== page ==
The Antlers' Discography a Map of Lost Love, Fear and Doubt
The cover of The Antler's fifth studio album, Familiars
Turn the question of what's familiar around and it becomes an examination of what's different.
For The Antlers' fifth album, Familiars, vocalist-guitarist Peter Silberman found himself writing in the middle ground, searching for what's changed and what's stayed the same in his own life - and in the band's sound - and what that means.
Sonically, The Antlers have crafted a more open, organic sound on Familiars, with multi-instrumentalist Darby Cicci's trumpet serving as a counterpoint to Silberman's vocals, but still within the realm longtime listeners of Hospice, Burst Apart and Undersea have come to expect.
Lyrically, Silberman looks both outward and inward, centering on those particular moments and emotions in people's lives that are weighted with meaning.
"Over time you develop a relationship with yourself and that relationship changes," Silberman says. "I was trying to explore a lot of that throughout the songs. It's kind of a tricky subject to write about. It's putting a mirror up to yourself and describing what you see and what you feel."
Silberman says he kept the themes of The Antlers' past records - lost love, fear, doubt - in mind as he wrote for the new one, almost as if he was looking at a map of where those past emotions stand in his life and the distance he's come.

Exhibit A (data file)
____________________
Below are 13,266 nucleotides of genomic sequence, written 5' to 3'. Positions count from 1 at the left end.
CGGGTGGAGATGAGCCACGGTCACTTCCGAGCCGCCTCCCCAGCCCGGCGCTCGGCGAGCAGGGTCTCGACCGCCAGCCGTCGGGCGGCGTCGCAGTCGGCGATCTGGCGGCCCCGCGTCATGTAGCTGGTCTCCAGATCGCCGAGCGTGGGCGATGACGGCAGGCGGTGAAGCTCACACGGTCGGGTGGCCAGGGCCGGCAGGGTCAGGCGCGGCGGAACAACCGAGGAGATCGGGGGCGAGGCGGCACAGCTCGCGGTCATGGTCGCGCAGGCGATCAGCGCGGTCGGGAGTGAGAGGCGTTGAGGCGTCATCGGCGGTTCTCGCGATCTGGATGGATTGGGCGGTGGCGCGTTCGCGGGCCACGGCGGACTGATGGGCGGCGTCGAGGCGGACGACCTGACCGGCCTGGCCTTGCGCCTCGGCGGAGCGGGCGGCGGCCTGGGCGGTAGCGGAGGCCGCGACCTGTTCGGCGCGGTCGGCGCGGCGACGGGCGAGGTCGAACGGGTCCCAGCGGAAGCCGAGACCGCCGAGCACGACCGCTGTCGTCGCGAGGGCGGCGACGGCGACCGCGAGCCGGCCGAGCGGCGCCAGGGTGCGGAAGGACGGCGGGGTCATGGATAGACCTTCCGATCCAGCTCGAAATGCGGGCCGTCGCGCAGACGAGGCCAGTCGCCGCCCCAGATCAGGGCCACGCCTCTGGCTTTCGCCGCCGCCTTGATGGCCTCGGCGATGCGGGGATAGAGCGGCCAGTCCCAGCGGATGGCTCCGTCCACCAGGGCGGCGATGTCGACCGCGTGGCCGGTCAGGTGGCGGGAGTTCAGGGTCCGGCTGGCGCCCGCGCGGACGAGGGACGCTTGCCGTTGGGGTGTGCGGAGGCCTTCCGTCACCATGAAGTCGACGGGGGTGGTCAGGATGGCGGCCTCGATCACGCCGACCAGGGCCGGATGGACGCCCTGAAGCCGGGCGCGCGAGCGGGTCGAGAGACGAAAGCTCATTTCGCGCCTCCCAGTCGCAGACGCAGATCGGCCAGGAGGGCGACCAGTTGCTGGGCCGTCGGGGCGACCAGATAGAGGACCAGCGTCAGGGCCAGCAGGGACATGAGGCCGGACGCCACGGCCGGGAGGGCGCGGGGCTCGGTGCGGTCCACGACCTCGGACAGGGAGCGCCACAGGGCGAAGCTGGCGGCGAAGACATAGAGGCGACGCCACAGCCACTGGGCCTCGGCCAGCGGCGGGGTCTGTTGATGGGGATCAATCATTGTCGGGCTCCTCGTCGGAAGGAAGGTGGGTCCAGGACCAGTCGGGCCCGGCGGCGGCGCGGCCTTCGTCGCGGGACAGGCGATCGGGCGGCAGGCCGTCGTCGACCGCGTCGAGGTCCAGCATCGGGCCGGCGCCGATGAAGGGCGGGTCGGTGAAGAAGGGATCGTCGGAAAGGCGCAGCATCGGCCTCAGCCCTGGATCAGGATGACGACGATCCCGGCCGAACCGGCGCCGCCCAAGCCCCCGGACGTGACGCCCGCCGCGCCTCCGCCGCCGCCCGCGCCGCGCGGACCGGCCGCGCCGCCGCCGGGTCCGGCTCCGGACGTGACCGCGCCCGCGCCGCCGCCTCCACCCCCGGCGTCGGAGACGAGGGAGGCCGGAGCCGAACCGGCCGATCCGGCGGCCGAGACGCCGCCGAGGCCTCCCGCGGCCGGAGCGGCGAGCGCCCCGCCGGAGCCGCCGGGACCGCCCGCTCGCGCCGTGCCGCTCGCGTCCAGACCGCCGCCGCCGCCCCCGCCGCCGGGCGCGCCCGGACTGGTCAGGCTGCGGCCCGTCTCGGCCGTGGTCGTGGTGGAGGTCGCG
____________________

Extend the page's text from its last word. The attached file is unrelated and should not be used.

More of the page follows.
"Examining your own relationship to yourself is an interesting process and I found that I learned a lot about myself. That definitely informed the way the songs developed. With Familiars, sometimes I'm approaching things I've written a long time ago, from a different perspective," he says. "I'm circling back to some things I've thought a long time ago to see if I still feel that way. With time having passed, I'm able to see a bigger picture."
As he was examining his life, Silberman says he found the process of songwriting changing, both his own approach and how he, Cicci and drummer Michael Lerner worked together to construct The Antlers' songs.
"There's sort of an inevitable change that's happened over the years as the band has continued to write songs together," he says. "This time around I was very interested in seeing how an idea changes over time. For some of these songs, we began working with them and sat with the ideas for a long time and got to know them. But we made very subtle changes to the arrangements and the chord progressions and the way we were playing our parts. Those minor changes that lent a subtlety to the album."
The subtlety - more expansive arrangements, more instrumental details and flourishes - reflects the band deciding to hone in on what they were doing already rather than make any radical changes.